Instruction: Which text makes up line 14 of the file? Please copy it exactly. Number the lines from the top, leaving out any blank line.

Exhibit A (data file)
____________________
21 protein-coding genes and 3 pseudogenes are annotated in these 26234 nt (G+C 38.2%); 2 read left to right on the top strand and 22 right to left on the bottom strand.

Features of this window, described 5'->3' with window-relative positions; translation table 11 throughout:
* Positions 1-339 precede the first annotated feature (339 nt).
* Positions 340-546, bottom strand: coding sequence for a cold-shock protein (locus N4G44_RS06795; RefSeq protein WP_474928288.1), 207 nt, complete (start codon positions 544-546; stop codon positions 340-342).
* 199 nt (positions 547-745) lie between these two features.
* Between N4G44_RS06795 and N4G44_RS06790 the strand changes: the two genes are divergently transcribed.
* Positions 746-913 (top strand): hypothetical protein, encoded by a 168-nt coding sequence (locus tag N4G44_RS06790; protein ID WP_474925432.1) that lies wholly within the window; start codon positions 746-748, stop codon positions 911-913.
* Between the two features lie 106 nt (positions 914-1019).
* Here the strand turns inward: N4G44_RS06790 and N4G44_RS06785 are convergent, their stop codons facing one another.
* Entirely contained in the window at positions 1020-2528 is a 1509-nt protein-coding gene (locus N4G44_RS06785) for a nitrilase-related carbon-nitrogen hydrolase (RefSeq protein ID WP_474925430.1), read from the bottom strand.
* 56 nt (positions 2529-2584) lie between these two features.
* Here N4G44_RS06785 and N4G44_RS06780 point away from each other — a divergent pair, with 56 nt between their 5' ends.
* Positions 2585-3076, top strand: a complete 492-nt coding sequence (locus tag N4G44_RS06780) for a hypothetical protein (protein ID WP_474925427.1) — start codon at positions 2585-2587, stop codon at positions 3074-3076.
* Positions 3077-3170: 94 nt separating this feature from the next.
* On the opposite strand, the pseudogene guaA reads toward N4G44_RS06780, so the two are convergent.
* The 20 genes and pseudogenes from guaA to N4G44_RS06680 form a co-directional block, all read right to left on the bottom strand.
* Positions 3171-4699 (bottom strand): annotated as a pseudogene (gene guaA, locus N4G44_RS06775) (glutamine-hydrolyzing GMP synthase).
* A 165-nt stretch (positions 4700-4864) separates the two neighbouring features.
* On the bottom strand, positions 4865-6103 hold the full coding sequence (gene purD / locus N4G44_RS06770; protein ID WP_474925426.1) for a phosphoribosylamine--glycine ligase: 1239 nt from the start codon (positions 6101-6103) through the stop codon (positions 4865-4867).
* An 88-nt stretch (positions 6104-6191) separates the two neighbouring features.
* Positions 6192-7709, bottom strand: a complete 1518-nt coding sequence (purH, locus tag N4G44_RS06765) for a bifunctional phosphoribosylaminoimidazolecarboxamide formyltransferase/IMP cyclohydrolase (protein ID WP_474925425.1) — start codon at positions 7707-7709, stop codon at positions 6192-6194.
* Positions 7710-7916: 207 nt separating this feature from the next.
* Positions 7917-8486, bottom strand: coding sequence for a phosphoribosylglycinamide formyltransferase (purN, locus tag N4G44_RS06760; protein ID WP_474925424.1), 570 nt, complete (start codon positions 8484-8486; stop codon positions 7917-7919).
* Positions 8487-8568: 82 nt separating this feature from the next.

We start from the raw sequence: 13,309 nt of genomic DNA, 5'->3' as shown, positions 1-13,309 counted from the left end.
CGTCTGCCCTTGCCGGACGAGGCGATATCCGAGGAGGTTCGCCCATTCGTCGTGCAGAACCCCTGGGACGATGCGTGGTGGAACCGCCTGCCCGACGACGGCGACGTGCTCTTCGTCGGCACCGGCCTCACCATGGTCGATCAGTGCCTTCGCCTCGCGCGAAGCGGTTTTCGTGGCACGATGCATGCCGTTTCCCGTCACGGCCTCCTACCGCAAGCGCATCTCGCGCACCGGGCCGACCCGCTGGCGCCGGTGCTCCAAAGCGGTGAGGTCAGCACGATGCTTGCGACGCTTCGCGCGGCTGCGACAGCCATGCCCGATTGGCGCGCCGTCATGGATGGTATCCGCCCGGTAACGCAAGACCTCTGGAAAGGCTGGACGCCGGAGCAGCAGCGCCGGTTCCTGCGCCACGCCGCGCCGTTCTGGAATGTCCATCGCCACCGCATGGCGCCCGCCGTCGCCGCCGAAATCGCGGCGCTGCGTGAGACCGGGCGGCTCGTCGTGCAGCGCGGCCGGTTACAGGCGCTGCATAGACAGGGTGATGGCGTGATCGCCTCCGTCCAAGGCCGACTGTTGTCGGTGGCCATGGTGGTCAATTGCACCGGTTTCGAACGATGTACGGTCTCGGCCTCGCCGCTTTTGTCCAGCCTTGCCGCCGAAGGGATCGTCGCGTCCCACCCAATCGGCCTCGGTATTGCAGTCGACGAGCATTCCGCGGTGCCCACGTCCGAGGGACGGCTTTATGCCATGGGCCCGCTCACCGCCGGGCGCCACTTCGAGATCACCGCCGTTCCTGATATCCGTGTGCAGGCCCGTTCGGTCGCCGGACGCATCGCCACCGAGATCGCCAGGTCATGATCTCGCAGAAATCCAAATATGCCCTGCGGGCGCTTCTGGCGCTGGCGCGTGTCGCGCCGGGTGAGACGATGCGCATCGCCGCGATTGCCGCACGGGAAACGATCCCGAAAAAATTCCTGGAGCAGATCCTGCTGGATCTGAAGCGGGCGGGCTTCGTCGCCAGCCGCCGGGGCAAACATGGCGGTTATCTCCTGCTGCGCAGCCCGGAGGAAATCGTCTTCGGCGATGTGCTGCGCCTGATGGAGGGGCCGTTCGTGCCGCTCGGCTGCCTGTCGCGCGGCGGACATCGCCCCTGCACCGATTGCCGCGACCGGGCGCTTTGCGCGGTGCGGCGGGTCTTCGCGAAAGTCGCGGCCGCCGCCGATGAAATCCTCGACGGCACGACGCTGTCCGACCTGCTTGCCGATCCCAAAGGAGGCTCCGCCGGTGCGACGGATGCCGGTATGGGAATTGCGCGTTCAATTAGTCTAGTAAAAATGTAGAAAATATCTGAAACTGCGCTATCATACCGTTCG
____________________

* Positions 3077-3170: 94 nt separating this feature from the next.